Checking in on Monday

Mom went home on Thursday, now that my foot is rather close to fully functioning. The throbbing pain in my heel has returned and I keep it elevated when I rest, but it's much better than it was. I think my "no pain" reaction last week was a bit of numbness after the procedure. I have no doubt, however, that my doc will keep with it until it IS fully functioning. Right now it feels like I've strained my Achilles' tendon, which isn't bad less than a week on from being in the hospital.

In other news, Alphasmarts are awesome. I bought one second hand from my friend Liz (now that she has a new laptop), and Thursday I wrote 1,100 words like breathing. Something about the limiting 4-6 lines of type keeps me from fiddling and re-reading stuff I've already written, and the no-interet-access, no-distracting-programs feature means I stay on task. Nice.

Speaking of computers, my laptop got very, very sick on Friday. It was already vulnerable and had contracted a virus the week before, but this was the tired old thing's death knell. Luckily, the slow fade into utter uselessness happened over three days, when Keven and I were able to rescue everything of value. I suppose that means I shouldn't take my new computer to skanky file sharing areas of the Internet anymore? Yes, I said new computer. Saturday night I ordered a new HP Slimline desktop with a 19" flat panel monitor, a machine that is incalculably faster and more powerful for 35% less than I paid for my laptop back in 2006. My Alphasmart will be my portable device.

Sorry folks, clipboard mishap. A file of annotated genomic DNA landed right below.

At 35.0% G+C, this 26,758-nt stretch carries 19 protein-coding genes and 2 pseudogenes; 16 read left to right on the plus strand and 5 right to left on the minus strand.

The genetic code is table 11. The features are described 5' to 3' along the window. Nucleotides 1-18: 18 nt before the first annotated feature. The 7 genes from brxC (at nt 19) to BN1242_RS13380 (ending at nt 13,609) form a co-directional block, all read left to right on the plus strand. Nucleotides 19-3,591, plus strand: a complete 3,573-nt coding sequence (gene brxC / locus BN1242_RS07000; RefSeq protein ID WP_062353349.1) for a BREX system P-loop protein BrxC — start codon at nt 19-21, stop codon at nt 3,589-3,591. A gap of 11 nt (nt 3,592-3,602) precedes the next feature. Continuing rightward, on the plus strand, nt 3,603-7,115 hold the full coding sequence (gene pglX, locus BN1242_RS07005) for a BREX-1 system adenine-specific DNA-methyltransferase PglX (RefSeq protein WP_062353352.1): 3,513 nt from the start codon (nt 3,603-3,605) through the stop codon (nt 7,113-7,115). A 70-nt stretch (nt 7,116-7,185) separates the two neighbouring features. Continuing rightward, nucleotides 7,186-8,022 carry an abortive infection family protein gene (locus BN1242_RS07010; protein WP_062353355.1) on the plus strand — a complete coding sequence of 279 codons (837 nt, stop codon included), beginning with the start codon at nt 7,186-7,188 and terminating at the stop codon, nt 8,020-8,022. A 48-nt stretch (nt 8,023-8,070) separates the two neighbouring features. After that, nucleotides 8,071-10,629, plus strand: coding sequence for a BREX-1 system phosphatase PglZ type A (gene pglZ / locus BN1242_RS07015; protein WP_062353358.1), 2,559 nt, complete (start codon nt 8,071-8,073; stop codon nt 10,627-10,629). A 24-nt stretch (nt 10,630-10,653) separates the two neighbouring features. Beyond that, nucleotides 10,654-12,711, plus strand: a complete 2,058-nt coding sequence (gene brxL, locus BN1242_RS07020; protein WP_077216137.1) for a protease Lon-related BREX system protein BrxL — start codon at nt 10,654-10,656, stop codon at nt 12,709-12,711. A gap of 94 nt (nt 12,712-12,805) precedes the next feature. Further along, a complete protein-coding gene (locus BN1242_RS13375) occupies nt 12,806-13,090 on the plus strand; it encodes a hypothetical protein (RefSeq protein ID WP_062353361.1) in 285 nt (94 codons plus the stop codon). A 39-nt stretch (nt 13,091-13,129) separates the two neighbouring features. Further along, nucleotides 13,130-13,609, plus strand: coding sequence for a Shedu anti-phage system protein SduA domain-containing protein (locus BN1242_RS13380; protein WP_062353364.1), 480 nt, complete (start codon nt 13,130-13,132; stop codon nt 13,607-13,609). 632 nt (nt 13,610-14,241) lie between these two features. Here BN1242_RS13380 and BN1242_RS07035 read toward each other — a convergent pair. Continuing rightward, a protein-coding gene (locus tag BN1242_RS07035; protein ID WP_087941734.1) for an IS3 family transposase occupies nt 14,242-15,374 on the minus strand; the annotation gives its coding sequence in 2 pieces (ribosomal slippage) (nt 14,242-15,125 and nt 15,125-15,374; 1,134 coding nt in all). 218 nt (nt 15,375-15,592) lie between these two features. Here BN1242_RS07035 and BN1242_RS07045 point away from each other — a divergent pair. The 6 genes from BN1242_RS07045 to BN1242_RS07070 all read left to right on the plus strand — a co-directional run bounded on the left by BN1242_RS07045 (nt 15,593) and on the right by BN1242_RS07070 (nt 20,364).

Tonight I'm off to Chicago North where I'll read one of my WIPs to the group for critique. I dread/love this. It's instant feedback, which is good, and it's instant feedback, which makes me nauseous. Here's a sample:

Vivienne, Viscountess Bancroft, stared at a shelf of books and idly picked at the fraying corner of her lace handkerchief. Her loud, arrogant, bombastic father, Sir William Christie, was dead. His lavish funeral had come and gone, well-attended despite a chilly afternoon perched on the edge of autumn. Now, three weeks later, as those rituals and eulogies softened to dreamlike detachment, Viv waited for the reading of his will.

She waited to breathe again.

Not for the first time, she dwelled on whether she'd done enough to prove herself to her father, the colossal shadow that loomed over her whole life. Had she repaid his kindness when she was nothing but a dead Frenchwoman's brat? Had she hidden her resentment when he'd treated her that way? The terms of his will would determined her future. Anything less than a full share of the inheritance meant a return to the gutters, back to the rabble and filth of her childhood.

Or back to England, back to her husband.


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